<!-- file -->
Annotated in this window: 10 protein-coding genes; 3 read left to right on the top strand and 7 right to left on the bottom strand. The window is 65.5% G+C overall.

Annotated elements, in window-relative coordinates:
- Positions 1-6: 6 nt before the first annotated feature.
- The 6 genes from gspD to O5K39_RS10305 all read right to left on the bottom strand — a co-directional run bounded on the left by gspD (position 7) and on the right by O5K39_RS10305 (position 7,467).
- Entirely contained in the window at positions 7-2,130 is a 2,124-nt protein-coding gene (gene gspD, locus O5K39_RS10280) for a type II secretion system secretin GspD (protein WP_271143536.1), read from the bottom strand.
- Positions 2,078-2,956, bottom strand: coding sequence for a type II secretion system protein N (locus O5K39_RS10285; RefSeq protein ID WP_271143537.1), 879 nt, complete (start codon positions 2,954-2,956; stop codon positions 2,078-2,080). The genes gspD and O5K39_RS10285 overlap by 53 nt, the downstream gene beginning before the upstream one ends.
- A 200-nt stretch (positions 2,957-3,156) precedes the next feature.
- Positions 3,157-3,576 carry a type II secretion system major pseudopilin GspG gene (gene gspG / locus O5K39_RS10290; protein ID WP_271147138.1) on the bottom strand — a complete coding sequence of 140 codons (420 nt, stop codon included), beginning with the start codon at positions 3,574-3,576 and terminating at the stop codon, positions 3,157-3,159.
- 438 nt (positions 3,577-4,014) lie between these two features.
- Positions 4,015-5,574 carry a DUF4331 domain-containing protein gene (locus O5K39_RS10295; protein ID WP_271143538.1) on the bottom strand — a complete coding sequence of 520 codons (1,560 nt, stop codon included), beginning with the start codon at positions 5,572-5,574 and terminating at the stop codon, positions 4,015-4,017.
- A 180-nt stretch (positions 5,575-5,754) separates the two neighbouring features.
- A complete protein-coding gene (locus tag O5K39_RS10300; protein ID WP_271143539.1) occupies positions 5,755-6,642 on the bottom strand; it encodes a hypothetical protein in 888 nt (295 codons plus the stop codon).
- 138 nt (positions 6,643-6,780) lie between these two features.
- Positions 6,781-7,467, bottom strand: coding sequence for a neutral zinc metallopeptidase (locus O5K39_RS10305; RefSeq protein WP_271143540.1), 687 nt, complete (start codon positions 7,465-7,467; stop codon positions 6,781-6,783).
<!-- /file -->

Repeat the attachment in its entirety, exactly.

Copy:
Annotated in this window: 10 protein-coding genes; 3 read left to right on the top strand and 7 right to left on the bottom strand. The window is 65.5% G+C overall.

Annotated elements, in window-relative coordinates:
- Positions 1-6: 6 nt before the first annotated feature.
- The 6 genes from gspD to O5K39_RS10305 all read right to left on the bottom strand — a co-directional run bounded on the left by gspD (position 7) and on the right by O5K39_RS10305 (position 7,467).
- Entirely contained in the window at positions 7-2,130 is a 2,124-nt protein-coding gene (gene gspD, locus O5K39_RS10280) for a type II secretion system secretin GspD (protein WP_271143536.1), read from the bottom strand.
- Positions 2,078-2,956, bottom strand: coding sequence for a type II secretion system protein N (locus O5K39_RS10285; RefSeq protein ID WP_271143537.1), 879 nt, complete (start codon positions 2,954-2,956; stop codon positions 2,078-2,080). The genes gspD and O5K39_RS10285 overlap by 53 nt, the downstream gene beginning before the upstream one ends.
- A 200-nt stretch (positions 2,957-3,156) precedes the next feature.
- Positions 3,157-3,576 carry a type II secretion system major pseudopilin GspG gene (gene gspG / locus O5K39_RS10290; protein ID WP_271147138.1) on the bottom strand — a complete coding sequence of 140 codons (420 nt, stop codon included), beginning with the start codon at positions 3,574-3,576 and terminating at the stop codon, positions 3,157-3,159.
- 438 nt (positions 3,577-4,014) lie between these two features.
- Positions 4,015-5,574 carry a DUF4331 domain-containing protein gene (locus O5K39_RS10295; protein ID WP_271143538.1) on the bottom strand — a complete coding sequence of 520 codons (1,560 nt, stop codon included), beginning with the start codon at positions 5,572-5,574 and terminating at the stop codon, positions 4,015-4,017.
- A 180-nt stretch (positions 5,575-5,754) separates the two neighbouring features.
- A complete protein-coding gene (locus tag O5K39_RS10300; protein ID WP_271143539.1) occupies positions 5,755-6,642 on the bottom strand; it encodes a hypothetical protein in 888 nt (295 codons plus the stop codon).
- 138 nt (positions 6,643-6,780) lie between these two features.
- Positions 6,781-7,467, bottom strand: coding sequence for a neutral zinc metallopeptidase (locus O5K39_RS10305; RefSeq protein WP_271143540.1), 687 nt, complete (start codon positions 7,465-7,467; stop codon positions 6,781-6,783).